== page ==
Book Review: Creativity, Inc.

Ed Catmull, co-founder of Pixar and former President of Disney Animation, takes readers on an entrepreneurial journey through Pixar’s history and the leadership style that helped to make it a success. Creatives will find tremendous value, and connection, to each perspective, especially those in leadership roles. But professionals of all kinds are almost certain to gain greater insight to positive management styles.

No comments

As a kid I can distinctly recall seeing Pixar’s first films, Toy Story and A Bugs Life, in theaters. Along with Disney’s The Lion King, these movies made up my childhood, they introduced me to animation. But it wasn’t until I read Creativity, Inc: Overcoming the Unseen Forces That Stand in the Way of True Inspiration by Ed Catmull did I realize that I wasn’t just an impressionable kid in a movie theater– I was part of a history making audience.

Ed Catmull, co-founder of Pixar and former President of Disney Animation, takes readers on an entrepreneurial journey through Pixar’s history and the leadership style that helped to make it a success. The story begins with Ed watching Walt Disney on television as a young boy and comes full circle with the conclusion of Pixar’s acquisition by Disney in 2006. The book is filled with animated (pun intended) anecdotes that are equally inspired and heartfelt. Readers not only get a view behind the curtain on how Pixar films are made but are guided through the unique management style that made the company what it is today.

Ed’s personality, through the assistance of writer Amy Wallace, comes through in each chapter as, for lack of a better term, warm and fuzzy. His writing style engages readers through a true sense of pathos, by the final page you feel like you’ve bid farewell to a family member rather than a highly successful businessman. Beyond his own perspective on leadership, Ed praises the leadership skills in others and goes into great detail on teamwork. His humble, but straightforward, approach is endearing. He even paints a softer side to Steve Jobs, a man oftentimes critiqued and criticized for his abrasive, dominant nature.

There are many positive takeaways from Creativity, Inc. But here are my 10 favorite quotes:

  1. “Give a good idea to a mediocre team, and they will screw it up. Give a mediocre idea to a great team, and they will either fix it or come up with something better.”
  2. “Always try to hire people who are smarter than you. Always take a chance on better, even if it seems like a potential threat.”
  3. “There is nothing quite as effective, when it comes to shutting down alternative viewpoints, as being convinced you are right.”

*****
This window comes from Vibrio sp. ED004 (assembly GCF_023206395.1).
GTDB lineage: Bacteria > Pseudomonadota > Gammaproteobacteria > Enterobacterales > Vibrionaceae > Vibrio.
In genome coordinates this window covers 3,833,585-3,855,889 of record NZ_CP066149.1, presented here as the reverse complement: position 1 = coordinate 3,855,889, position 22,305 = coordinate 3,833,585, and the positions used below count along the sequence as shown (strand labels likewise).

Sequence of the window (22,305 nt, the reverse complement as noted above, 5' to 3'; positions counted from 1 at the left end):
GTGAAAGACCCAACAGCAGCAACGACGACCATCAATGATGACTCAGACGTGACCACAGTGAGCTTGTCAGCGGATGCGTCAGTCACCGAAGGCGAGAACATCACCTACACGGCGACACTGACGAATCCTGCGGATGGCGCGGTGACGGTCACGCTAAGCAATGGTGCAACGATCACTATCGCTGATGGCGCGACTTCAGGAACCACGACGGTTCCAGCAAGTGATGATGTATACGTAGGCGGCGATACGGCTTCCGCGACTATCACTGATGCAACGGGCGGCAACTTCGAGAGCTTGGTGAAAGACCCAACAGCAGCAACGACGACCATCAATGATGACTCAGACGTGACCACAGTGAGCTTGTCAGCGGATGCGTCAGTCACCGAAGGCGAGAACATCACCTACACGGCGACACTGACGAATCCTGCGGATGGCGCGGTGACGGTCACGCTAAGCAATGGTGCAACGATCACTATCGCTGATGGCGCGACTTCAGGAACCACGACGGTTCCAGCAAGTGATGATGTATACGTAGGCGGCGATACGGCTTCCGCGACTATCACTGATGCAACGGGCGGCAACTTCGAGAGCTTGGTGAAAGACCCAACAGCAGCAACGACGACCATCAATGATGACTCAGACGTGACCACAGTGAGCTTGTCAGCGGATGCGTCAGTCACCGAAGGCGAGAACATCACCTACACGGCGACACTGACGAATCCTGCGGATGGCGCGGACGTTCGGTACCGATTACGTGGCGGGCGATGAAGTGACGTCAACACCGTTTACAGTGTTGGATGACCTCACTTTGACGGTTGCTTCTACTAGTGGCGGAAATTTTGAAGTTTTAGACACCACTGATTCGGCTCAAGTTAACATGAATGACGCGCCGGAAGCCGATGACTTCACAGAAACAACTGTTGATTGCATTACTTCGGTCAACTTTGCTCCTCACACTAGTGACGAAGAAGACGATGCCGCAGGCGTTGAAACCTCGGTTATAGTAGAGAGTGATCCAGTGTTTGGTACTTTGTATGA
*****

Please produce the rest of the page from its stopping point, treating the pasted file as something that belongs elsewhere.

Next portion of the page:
4. “I’ve heard some people describe creativity as ‘unexpected connections between unrelated concepts or ideas.'”
  5. “Do not fall for illusion that by preventing errors, you won’t have errors to fix. The truth is, the cost of preventing errors is often far greater than the cost of fixing them.”
  6. “Steve Jobs was known for changing his mind instantly in the light of new facts, and I don’t know anyone who thought he was weak.”
  7. “Mistakes aren’t a necessary evil. They aren’t evil at all. They are an inevitable consequence of doing something new (and as such should be seen as valuable; without them we’d have no originality).”
  8. “Failure isn’t a necessary evil. In fact, it isn’t evil at all. It is a necessary consequence of doing something new.”
  9. “In order for greatness to emerge there must be phases of not-so-greatness. Protect the future, not the past.”
  10. “The future is a direction, not a destination.”

While Creativity Inc. dives into too much detail on movie making for the average reader, this non-fictional work offers a world of potential to readers across any and all industries. Pixar’s introduction of Notes Day and Braintrusts places power in its people and emphasize the importance of open communication companywide. Ed, and his fellow colleagues, believes in the power of people.

Creatives will find tremendous value, and connection, to each perspective, especially those in leadership roles. But professionals of all kinds are almost certain to gain greater insight to positive management styles.

Leave a Reply

Fill in your details below or click an icon to log in:

WordPress.com Logo

You are commenting using your WordPress.com account. Log Out /  Change )

Twitter picture

You are commenting using your Twitter account. Log Out /  Change )

Facebook photo

You are commenting using your Facebook account. Log Out /  Change )

Connecting to %s